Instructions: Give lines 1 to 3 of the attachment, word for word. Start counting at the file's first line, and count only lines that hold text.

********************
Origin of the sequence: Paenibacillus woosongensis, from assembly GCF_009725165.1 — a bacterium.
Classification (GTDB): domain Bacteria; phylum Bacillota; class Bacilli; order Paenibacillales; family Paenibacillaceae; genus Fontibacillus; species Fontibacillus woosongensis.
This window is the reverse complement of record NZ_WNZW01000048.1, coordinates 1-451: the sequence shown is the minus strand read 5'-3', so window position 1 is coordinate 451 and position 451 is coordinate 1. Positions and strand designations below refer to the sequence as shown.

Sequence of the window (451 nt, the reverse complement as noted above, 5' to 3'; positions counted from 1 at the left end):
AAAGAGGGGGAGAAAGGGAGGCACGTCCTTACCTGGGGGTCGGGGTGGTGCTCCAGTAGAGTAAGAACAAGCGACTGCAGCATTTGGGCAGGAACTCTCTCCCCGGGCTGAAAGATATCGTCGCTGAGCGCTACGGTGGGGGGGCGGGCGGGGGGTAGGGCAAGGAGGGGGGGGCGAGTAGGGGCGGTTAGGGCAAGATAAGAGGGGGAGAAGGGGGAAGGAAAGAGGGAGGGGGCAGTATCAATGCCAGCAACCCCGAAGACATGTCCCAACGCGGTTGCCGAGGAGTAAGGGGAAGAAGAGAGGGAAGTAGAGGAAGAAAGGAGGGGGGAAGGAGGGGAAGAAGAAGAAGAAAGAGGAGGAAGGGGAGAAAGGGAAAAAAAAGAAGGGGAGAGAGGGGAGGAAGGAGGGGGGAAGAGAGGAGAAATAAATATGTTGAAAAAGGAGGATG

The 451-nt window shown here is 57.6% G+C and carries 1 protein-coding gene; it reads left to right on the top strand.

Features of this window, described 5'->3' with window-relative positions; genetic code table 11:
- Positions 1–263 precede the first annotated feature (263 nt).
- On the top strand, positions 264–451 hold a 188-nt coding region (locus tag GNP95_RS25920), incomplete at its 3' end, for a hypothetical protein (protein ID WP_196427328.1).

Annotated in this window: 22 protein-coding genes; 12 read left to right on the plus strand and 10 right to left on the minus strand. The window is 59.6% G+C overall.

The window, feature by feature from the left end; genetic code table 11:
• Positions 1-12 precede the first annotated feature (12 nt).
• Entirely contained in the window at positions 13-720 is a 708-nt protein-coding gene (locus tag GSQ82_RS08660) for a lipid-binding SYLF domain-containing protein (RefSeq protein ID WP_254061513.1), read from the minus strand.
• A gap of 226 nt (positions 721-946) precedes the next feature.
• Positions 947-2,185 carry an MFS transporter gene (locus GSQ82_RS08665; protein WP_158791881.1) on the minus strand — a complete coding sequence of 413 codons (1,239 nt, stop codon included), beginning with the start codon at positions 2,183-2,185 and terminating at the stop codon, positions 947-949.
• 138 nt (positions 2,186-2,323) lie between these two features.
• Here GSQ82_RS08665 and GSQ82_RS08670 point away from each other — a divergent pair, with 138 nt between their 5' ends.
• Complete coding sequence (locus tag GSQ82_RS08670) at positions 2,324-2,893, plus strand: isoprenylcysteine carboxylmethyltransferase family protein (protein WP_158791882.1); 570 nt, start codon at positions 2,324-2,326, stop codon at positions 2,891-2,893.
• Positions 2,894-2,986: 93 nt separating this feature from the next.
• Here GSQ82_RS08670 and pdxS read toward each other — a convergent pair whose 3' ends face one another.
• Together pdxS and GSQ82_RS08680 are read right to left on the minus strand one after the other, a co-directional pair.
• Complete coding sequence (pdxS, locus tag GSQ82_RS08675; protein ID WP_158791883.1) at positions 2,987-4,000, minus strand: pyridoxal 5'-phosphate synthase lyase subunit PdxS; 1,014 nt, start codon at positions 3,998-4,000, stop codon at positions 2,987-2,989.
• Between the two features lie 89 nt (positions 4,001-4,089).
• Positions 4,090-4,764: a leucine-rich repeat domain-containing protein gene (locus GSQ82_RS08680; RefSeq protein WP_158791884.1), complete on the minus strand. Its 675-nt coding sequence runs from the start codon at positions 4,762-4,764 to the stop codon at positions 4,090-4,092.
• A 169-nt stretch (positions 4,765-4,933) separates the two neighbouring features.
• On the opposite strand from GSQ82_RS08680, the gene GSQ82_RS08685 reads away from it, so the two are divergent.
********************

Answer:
Origin of the sequence: Paenibacillus woosongensis, from assembly GCF_009725165.1 — a bacterium.
Classification (GTDB): domain Bacteria; phylum Bacillota; class Bacilli; order Paenibacillales; family Paenibacillaceae; genus Fontibacillus; species Fontibacillus woosongensis.
This window is the reverse complement of record NZ_WNZW01000048.1, coordinates 1-451: the sequence shown is the minus strand read 5'-3', so window position 1 is coordinate 451 and position 451 is coordinate 1. Positions and strand designations below refer to the sequence as shown.